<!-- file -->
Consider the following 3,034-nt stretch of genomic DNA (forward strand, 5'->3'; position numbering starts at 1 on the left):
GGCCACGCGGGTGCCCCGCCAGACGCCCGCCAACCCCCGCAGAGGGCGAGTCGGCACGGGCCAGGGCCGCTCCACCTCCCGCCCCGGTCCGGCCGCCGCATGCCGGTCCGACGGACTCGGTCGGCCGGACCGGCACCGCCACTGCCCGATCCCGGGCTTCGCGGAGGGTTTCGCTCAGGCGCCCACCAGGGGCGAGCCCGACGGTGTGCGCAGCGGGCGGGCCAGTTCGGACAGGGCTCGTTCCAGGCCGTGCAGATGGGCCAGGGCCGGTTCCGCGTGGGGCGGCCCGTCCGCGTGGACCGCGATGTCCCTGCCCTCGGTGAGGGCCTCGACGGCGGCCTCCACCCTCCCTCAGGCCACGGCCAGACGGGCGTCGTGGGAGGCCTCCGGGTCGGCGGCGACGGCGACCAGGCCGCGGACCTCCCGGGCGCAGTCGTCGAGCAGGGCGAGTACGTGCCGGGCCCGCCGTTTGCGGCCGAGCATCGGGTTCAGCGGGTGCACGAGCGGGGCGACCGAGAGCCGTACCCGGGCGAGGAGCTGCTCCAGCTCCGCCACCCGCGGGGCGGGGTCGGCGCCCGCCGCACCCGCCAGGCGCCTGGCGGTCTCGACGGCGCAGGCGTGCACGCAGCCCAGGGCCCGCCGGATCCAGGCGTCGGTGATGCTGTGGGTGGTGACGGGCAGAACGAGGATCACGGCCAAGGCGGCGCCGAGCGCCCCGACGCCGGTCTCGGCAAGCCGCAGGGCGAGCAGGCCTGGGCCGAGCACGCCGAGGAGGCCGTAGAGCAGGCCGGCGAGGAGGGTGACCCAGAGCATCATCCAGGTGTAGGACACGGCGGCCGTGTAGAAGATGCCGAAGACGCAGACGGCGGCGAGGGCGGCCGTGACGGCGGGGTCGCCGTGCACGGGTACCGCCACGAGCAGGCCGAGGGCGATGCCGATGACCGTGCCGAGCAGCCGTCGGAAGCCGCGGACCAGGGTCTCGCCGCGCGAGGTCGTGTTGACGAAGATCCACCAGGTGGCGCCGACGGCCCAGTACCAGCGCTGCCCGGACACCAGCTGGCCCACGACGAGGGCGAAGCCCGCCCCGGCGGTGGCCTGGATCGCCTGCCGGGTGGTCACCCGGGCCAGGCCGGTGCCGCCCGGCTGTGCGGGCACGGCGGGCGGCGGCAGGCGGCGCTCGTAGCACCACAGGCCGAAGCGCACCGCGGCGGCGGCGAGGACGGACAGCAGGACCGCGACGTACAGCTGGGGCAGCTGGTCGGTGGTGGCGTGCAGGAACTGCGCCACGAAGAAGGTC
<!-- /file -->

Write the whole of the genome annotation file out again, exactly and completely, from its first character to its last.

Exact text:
Consider the following 3,034-nt stretch of genomic DNA (forward strand, 5'->3'; position numbering starts at 1 on the left):
GGCCACGCGGGTGCCCCGCCAGACGCCCGCCAACCCCCGCAGAGGGCGAGTCGGCACGGGCCAGGGCCGCTCCACCTCCCGCCCCGGTCCGGCCGCCGCATGCCGGTCCGACGGACTCGGTCGGCCGGACCGGCACCGCCACTGCCCGATCCCGGGCTTCGCGGAGGGTTTCGCTCAGGCGCCCACCAGGGGCGAGCCCGACGGTGTGCGCAGCGGGCGGGCCAGTTCGGACAGGGCTCGTTCCAGGCCGTGCAGATGGGCCAGGGCCGGTTCCGCGTGGGGCGGCCCGTCCGCGTGGACCGCGATGTCCCTGCCCTCGGTGAGGGCCTCGACGGCGGCCTCCACCCTCCCTCAGGCCACGGCCAGACGGGCGTCGTGGGAGGCCTCCGGGTCGGCGGCGACGGCGACCAGGCCGCGGACCTCCCGGGCGCAGTCGTCGAGCAGGGCGAGTACGTGCCGGGCCCGCCGTTTGCGGCCGAGCATCGGGTTCAGCGGGTGCACGAGCGGGGCGACCGAGAGCCGTACCCGGGCGAGGAGCTGCTCCAGCTCCGCCACCCGCGGGGCGGGGTCGGCGCCCGCCGCACCCGCCAGGCGCCTGGCGGTCTCGACGGCGCAGGCGTGCACGCAGCCCAGGGCCCGCCGGATCCAGGCGTCGGTGATGCTGTGGGTGGTGACGGGCAGAACGAGGATCACGGCCAAGGCGGCGCCGAGCGCCCCGACGCCGGTCTCGGCAAGCCGCAGGGCGAGCAGGCCTGGGCCGAGCACGCCGAGGAGGCCGTAGAGCAGGCCGGCGAGGAGGGTGACCCAGAGCATCATCCAGGTGTAGGACACGGCGGCCGTGTAGAAGATGCCGAAGACGCAGACGGCGGCGAGGGCGGCCGTGACGGCGGGGTCGCCGTGCACGGGTACCGCCACGAGCAGGCCGAGGGCGATGCCGATGACCGTGCCGAGCAGCCGTCGGAAGCCGCGGACCAGGGTCTCGCCGCGCGAGGTCGTGTTGACGAAGATCCACCAGGTGGCGCCGACGGCCCAGTACCAGCGCTGCCCGGACACCAGCTGGCCCACGACGAGGGCGAAGCCCGCCCCGGCGGTGGCCTGGATCGCCTGCCGGGTGGTCACCCGGGCCAGGCCGGTGCCGCCCGGCTGTGCGGGCACGGCGGGCGGCGGCAGGCGGCGCTCGTAGCACCACAGGCCGAAGCGCACCGCGGCGGCGGCGAGGACGGACAGCAGGACCGCGACGTACAGCTGGGGCAGCTGGTCGGTGGTGGCGTGCAGGAACTGCGCCACGAAGAAGGTC